How to Confuse a Dutch Person

Confuse a Dutch Person

During the last couple of weeks I have noticed a great improvement in my Dutch language skills. I can now communicate better then I have been able to before. I became aware of this progression in my abilities because of one simple fact. I am now able to confuse a Dutch Person very easily when I speak to them in their own language.

The more confused they look during our conversation the better I am doing. This might sound odd at first but when you examine the science behind my theory it starts to make sense, let me explain. If the Dutch person in the conversation looks more confused ‘then me’ I consider it a success in cross language communication.

In my previous attempts to converse in Dutch I struggled to understand what was being said. The expression of confusion on my face during these conversational exchanges made me look like the village idiot who had just been asked a very complicated maths question by Albert Einstein. The Dutch person (who was having no such trouble) would usually take pity on my pained expression and switch to English effortlessly.

However, the balance of confusion has now shifted.

My Dutch language ability has improved to a level where I am able to understand what is being said to me. I no longer look like the village idiot on a bad day as I listen. I have successfully got past the first barrier of communication; understanding. I can even reply to their questions… sort of… sometimes.

The confusion starts when I reply using the little bit of Dutch that I know while filling in the gaps in my knowledge with English. I am not confused by this (because I know what I am trying to say) but the Dutch person I am talking to usually is. Switching between the two languages with out warning really keeps them on their toes, especially when talking with strangers.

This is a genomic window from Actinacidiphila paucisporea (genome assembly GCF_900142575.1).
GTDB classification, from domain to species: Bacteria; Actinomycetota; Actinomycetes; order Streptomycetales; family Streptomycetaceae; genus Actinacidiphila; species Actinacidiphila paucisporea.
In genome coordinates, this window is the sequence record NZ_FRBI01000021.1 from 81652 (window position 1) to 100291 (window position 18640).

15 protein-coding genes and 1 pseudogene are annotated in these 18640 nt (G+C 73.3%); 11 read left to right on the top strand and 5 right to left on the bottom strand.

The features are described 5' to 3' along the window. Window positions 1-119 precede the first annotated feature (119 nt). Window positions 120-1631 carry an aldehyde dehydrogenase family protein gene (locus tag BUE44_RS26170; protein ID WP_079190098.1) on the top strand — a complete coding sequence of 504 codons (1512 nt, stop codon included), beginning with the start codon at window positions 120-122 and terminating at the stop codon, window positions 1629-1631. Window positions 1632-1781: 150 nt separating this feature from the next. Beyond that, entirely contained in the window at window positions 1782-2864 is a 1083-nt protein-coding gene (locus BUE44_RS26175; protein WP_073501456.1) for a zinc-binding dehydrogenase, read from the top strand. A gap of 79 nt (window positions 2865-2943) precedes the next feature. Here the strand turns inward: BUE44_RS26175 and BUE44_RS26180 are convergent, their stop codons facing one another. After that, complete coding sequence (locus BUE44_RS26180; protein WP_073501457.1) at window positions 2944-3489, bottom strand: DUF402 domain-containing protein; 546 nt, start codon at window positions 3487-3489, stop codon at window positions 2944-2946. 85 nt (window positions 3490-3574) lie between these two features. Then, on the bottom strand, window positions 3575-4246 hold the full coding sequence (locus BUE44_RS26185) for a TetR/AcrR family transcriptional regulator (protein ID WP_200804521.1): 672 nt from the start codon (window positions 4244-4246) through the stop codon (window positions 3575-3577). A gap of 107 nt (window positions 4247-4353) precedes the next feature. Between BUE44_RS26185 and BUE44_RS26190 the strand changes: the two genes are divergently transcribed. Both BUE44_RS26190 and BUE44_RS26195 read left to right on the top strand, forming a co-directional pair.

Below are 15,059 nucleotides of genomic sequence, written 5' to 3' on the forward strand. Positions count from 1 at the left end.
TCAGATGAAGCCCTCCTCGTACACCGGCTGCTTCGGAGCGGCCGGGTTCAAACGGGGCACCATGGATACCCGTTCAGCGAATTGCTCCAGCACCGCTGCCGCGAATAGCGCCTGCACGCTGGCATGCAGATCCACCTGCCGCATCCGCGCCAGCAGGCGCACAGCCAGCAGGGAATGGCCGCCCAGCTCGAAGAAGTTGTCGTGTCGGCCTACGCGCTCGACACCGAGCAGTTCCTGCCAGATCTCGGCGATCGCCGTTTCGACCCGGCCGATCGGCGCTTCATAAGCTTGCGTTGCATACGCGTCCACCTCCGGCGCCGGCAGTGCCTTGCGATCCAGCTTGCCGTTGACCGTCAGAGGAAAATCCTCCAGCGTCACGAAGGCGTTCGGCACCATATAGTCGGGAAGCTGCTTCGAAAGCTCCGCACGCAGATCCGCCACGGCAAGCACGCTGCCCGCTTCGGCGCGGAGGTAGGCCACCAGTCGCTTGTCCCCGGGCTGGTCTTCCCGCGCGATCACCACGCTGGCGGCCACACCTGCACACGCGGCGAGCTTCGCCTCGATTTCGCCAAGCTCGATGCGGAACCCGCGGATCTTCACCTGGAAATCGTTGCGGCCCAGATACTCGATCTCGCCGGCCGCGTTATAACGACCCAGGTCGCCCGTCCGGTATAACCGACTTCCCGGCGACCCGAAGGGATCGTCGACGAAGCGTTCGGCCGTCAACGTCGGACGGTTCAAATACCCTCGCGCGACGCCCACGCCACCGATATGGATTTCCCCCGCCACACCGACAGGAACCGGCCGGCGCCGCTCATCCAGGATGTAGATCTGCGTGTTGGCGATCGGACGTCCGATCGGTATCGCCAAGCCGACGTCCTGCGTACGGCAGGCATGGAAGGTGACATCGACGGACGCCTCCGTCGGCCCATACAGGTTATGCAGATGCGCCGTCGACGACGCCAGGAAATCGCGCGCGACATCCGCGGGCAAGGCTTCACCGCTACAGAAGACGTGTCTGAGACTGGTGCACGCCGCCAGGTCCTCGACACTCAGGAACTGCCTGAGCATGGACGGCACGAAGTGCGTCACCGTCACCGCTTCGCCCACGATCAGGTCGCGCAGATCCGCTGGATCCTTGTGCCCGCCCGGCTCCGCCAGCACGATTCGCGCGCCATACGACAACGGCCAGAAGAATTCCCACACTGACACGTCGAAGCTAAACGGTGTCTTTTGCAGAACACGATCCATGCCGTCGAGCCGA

Confuse a Dutch Person

One example of this happened recently when I tried to purchase a Cola from a girl behind the counter of the local garage shop:

Her: “Goedenavond.”
(“Good evening.”)

Me: “Goedenavond. Ik wil enn Cola alstublieft.”
(“Good evening. I would like a Cola please.”)

Her: “Anders nog iets?”
(“Anything else?”)

I always forget if this means, “anything else?” or, “was that all?” so I replied:

Me: “That’s all I wanted. Dank u.”
(“That’s all I wanted. Thank you.”)

Her: “Hu?…oh… That’s 1 Euro please.”

Me: (while handing her the money) “Alstublieft.”
(“If you please.”)

Her: (looking very confused) “Dank u… er… I mean thank you… er… wait… Are you English?”

Me: “Ya. Ik ben Engels. I’m just need to improve my Dutch. Ik probeer.”
(“Yes. I am English. I’m just need to improve my Dutch. I try.”)

Her: (still looking very confused) “Oh… ok… er… have a nice day?”

I think I broke her brain.

Sometimes I am tempted to throw in a third additional language to see how well they can keep up. Maybe I will start talking in a mix of Dutch, English and Japanese or communicating in clicks and whistles.

I later discovered that you can also confuse a Dutch Person by asking them to explain their own language. All you have to do is ask them the rules regarding the use of the words ‘de’ and ‘het’.

18 responses to “How to Confuse a Dutch Person”

  1. ChickyBabe says:

    Same thing happened to me in Italy. I wanted to improve my Italian and they insisted in speaking in English. I persevered in broken Italian until they made the switch.

  2. an englishman in osaka says:

    Congratulations on shifting the balance of confusion. Sadly, I am still at the ‘village idiot’ stage.

  3. Nicole says:

    I used to have a lot of conversations like that in Sweden (in a strange combination of Swedish and English obviously). It’s a lot of fun :)

    Once I start my Dutch classes (in a month or so), I can follow your fine example and start confusing the Dutch too. I can’t wait …

  4. sophie says:

    haaaahaha!!! I love this post Stuart! I’m with you, be hard with them!!!

  5. suus says:

    How cruel! I had an Australian co-worker who all of the sudden started talking Dutch to me, but I kept on talking English to him, which was probably a bit odd.